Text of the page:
In Roseanne's art, she is caring and loving and embracing.  It's a shame she did not bring that side into her campaign.
As Roseanne's campaign falls apart (maybe this will allow her to rise from the ashes and be a better candidate, who knows), Green Party presidential candidate Jill Stein announces a victory.  Google TV was refusing to show the Stein campaign's ad.  This was a violation of federal law.  This afternoon, the campaign updated their announcement to note that the "ad are now running on TV, cable, and satellite nationally.  Thanks for your support."
Robert Mackey (New York Times) reports that Google relented and notes that Ben Manski, Jill's campaign manager , states that the "ad was primarily intended to be shown on cable and satellite channels, like MSNBC and Comedy Central, which, like the Internet, are not subject to government regulation of objectionable language in the way that words and images broadcast over the airwaves still are."  The word in question was "bulls**t" -- according to Mackey, it was partially bleeped for the TV ad -- and you can stream the commercial -- unbleeped -- at the Times' report.
John Hockenberry:  So we've got a little time here and I want to do a couple of things.  First, I want to give you your chance to lay out your platform, if you can relatively briefly.  What is the Green Party's message in 2012?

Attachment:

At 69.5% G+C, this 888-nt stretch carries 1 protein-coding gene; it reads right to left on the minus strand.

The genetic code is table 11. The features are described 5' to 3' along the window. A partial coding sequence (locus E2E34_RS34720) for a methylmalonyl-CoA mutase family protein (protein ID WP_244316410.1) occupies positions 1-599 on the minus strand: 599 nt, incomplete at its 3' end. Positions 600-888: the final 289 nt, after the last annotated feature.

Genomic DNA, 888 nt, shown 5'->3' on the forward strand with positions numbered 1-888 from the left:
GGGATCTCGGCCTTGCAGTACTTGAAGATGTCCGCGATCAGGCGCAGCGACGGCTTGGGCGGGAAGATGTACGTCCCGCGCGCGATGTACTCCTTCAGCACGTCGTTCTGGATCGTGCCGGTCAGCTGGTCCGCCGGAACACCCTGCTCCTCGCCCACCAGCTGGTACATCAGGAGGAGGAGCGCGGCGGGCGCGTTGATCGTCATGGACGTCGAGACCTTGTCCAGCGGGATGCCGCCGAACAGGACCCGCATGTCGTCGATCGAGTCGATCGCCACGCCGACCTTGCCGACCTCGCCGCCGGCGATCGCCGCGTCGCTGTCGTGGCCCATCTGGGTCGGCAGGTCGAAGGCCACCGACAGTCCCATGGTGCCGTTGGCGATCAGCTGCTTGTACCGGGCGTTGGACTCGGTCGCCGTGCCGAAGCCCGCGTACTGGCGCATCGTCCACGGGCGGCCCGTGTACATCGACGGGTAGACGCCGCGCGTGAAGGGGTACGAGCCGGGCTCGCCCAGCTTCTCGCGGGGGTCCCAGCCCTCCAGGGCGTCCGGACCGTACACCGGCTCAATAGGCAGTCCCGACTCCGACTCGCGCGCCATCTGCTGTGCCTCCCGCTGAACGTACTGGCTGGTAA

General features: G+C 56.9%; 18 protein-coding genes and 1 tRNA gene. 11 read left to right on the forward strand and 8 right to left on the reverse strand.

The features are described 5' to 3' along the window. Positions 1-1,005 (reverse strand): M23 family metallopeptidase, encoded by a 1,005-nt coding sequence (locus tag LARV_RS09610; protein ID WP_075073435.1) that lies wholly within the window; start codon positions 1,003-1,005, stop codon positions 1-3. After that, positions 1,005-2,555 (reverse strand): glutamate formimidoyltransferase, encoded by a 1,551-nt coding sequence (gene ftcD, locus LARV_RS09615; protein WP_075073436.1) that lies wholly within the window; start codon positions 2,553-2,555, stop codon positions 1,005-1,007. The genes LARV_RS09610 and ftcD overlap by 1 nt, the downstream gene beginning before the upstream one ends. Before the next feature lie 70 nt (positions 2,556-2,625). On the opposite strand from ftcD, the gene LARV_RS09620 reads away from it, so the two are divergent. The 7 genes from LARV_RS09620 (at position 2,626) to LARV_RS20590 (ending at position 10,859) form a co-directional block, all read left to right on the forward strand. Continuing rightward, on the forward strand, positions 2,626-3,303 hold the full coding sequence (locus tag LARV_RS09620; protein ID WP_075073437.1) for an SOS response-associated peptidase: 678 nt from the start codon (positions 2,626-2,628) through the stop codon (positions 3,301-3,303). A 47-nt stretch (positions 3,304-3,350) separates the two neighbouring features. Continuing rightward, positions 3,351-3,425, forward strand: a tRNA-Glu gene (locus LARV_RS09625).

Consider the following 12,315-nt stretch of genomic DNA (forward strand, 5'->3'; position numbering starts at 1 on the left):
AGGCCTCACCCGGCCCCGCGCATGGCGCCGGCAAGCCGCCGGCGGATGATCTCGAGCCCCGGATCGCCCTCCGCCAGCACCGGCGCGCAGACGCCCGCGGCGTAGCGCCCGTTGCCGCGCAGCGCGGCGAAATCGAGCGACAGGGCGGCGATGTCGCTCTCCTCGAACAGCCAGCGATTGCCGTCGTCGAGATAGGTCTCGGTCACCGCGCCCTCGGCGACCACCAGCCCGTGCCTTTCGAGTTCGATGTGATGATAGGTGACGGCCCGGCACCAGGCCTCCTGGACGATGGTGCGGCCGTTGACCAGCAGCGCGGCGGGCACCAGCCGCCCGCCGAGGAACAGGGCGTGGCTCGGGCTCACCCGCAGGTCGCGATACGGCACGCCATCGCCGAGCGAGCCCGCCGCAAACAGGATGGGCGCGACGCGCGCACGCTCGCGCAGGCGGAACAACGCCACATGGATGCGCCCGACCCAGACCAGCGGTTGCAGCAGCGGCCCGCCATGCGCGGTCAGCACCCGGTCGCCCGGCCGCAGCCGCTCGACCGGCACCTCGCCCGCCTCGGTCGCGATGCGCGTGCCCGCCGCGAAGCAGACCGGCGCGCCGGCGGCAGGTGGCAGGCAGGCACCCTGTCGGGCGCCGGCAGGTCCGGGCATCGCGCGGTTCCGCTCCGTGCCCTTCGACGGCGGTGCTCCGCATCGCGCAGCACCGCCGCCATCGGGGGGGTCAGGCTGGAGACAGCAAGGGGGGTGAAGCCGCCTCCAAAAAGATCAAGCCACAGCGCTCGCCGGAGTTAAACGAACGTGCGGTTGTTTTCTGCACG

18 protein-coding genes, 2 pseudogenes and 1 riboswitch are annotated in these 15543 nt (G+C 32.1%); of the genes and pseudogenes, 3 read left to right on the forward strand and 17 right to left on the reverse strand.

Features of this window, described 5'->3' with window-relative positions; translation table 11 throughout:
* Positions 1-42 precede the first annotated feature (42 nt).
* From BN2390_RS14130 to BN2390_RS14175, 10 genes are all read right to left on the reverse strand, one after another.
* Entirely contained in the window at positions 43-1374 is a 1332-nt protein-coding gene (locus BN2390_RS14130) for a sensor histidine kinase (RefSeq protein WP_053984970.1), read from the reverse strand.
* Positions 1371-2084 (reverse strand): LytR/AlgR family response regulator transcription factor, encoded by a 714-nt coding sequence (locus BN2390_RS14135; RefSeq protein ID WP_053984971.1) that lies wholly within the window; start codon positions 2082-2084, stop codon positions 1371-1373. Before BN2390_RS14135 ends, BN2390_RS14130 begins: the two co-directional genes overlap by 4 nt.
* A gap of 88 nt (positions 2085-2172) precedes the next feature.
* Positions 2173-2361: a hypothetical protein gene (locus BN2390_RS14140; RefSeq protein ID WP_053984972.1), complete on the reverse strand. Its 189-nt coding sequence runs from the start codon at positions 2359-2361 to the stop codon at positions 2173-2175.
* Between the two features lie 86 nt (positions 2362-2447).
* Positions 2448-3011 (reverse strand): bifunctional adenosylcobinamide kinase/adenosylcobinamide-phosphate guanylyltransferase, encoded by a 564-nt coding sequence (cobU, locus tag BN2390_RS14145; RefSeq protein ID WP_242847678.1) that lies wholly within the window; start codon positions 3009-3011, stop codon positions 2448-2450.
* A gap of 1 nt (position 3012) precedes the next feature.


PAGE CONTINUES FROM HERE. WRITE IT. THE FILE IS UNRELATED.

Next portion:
Jill Stein:  The message is we need an economy that works for every day people -- not for the bankers who control not only the economy but certainly our political system as well.  So as the only political party that does not accept corporate money, we actually have the unique ability to reflect the urgent needs and desires of the American people.  And we are not bought and paid for, we can actually call for the real solutions that the American people are clamoring for.  And I would add to this that several polls recently have showed that between 50 and 60% of the American electorate is actually calling for a third party and saying they would seriously consider voting for one.  So why is it?  Number one, we're calling for jobs -- not simply tax breaks or corporate tax breaks or favors for the so-called job creators who are creating jobs in India and China.  We're calling for 25 million jobs here in this country through a Green New Deal.  We know how to do this.  It got us out of the Great Depression in the 1930s.  It can get us out of this Great Recession right now.  And we're calling for a Green version of this New Deal because it would also jump start the Green economy that could spell an end to climate change and make wars for oil obsolete.  That's number one.  Number two, health care as a human right.  Through Medicare for all -- basically simply extending the elegibility of Medicare to start at the moment of conception so that everybody is covered comprehensively.  It puts you back in charge of making your health care decisions, not a profiteering CEO and it saves us trillions of dollars.  A well kept secret: It doesn't cost us, it saves us because it eliminates the massive, wasteful health insurance bureaucracy.  Number three, tuition-free public, higher education.  We have a generation of students who are locked out of a future.  They are endentured servants under the current system.  Both Mitt Romney and Barack Obama are promising they will stay the course on student debt.  That's not what we need.  We've bailed out the bankers who caused this problem through waste, fraud and abuse on Wall Street.  We can bail out the students who've been the victim of that problem and provide free, public higher education that is tuition-free.  We know that it pays for itself.  We did this through the GI Bill after WWII.  We know for every dollar we tax payers invest, we get seven dollars back in benefits to the economy.